I've even got the paediatricians doing it. I did think that having people responsible for children's health wasting their time by shouting about children's health rather than doing things which were known to improve children's health would be detrimental to children's health, but I just followed your example; keep saying 'children's health' enough and it makes it OK.

Took me by surprise, but I have to admit it gets things done. I've seen a noticeable drop in reports about sick children, which may or may not be related to the fact that I've not bothered taking reports or analysing data for a while, it just gets in the way of all the shouting.

And another nice call on the spokespeople. I've been relying on trained and qualified people to convey facts and information about their chosen field, and it's never worked. If only I'd thought to get some middle-aged female celebrities to tell people what's what. The beauty of it is, they don't even need to be trained! They can talk about anything and people will believe them because media says they should. How ingenious. I only wish I'd gotten hold of some big celebrity spokespeople before Scientology snapped them all up (I'm also thinking of suing Scientology for copyright infringement, but that's another matter)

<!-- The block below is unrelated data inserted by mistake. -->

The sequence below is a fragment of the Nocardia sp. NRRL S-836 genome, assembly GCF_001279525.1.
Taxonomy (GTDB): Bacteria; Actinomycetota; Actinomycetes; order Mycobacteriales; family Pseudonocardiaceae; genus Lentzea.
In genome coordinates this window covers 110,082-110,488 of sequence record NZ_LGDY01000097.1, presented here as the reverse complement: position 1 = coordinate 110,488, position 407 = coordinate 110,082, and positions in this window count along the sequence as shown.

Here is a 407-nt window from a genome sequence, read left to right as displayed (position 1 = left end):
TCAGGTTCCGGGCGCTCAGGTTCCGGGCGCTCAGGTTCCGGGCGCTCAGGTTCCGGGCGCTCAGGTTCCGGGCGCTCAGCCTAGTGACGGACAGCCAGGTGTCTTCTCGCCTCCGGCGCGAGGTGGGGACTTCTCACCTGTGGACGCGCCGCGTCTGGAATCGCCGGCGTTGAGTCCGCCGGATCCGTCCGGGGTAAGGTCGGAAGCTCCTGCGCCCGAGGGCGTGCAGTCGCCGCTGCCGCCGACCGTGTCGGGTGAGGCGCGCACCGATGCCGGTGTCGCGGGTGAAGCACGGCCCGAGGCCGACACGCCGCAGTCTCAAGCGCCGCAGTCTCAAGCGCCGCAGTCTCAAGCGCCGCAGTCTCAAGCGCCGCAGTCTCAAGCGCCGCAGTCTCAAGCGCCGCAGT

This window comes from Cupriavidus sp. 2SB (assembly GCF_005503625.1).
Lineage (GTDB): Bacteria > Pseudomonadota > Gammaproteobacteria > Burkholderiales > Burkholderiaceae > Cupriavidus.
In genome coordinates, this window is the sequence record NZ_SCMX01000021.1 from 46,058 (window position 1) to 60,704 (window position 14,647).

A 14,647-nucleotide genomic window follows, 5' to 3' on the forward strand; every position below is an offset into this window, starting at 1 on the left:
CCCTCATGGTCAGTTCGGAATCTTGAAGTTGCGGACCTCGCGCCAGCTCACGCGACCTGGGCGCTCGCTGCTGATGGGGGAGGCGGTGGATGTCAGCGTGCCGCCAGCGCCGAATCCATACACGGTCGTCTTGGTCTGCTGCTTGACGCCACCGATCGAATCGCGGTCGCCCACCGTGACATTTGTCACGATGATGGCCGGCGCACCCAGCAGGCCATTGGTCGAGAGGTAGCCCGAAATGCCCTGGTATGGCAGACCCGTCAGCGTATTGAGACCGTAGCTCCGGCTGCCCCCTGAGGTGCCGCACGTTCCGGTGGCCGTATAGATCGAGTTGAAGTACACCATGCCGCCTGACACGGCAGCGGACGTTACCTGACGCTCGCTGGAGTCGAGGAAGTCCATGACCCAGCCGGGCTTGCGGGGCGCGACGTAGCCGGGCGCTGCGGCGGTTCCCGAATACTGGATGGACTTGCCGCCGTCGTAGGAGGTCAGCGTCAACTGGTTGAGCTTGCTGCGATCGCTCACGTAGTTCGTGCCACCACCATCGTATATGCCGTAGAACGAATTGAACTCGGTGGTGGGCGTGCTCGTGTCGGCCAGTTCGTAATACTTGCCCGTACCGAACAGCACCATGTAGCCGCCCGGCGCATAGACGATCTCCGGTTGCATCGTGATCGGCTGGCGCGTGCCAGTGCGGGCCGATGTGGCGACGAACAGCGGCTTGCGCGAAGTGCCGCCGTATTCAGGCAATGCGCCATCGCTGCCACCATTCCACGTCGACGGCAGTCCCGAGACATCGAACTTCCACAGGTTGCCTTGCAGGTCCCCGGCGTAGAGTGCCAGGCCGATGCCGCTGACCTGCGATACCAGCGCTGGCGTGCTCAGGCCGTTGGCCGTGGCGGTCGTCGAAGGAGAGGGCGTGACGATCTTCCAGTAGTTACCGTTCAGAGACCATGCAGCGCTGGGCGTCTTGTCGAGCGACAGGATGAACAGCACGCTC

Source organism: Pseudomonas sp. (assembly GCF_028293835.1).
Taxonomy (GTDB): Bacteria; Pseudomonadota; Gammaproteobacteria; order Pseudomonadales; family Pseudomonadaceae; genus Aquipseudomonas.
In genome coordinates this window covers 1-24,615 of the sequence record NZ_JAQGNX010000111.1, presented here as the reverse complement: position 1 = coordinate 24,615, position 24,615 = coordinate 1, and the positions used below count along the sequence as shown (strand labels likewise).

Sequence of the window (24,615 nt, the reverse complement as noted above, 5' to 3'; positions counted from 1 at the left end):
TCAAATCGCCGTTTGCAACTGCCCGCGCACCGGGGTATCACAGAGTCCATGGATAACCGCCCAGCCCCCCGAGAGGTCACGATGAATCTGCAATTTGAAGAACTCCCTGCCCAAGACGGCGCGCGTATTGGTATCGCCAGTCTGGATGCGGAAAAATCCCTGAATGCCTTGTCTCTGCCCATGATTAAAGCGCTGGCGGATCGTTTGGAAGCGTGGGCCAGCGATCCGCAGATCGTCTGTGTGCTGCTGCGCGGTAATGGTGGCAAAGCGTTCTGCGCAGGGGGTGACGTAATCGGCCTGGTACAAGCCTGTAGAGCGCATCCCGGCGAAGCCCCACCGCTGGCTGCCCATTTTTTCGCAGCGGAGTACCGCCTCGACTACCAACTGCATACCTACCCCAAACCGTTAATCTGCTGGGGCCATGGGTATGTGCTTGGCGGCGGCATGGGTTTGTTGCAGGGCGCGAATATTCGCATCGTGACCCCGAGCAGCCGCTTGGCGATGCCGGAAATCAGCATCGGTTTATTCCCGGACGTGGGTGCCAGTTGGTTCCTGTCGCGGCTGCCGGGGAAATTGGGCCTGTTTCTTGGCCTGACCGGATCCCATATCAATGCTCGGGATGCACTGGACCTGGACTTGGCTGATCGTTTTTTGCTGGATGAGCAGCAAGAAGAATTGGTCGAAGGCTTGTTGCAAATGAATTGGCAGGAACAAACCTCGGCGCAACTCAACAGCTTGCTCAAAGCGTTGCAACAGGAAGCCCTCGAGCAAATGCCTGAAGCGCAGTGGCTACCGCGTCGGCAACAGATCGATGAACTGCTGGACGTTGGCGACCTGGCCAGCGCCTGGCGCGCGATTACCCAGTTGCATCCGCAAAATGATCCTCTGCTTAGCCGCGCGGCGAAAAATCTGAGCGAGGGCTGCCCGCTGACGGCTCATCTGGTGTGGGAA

Either way, I now know in future to use only angry women as spokespeople, seeing as how they interpret every criticism and argument against them as wishing death upon their children, or potential children, giving them the upper hand in every debate even if they're stark raving mad. Maternal anger seems to trump reason and logic every time, I'll bear that in mind.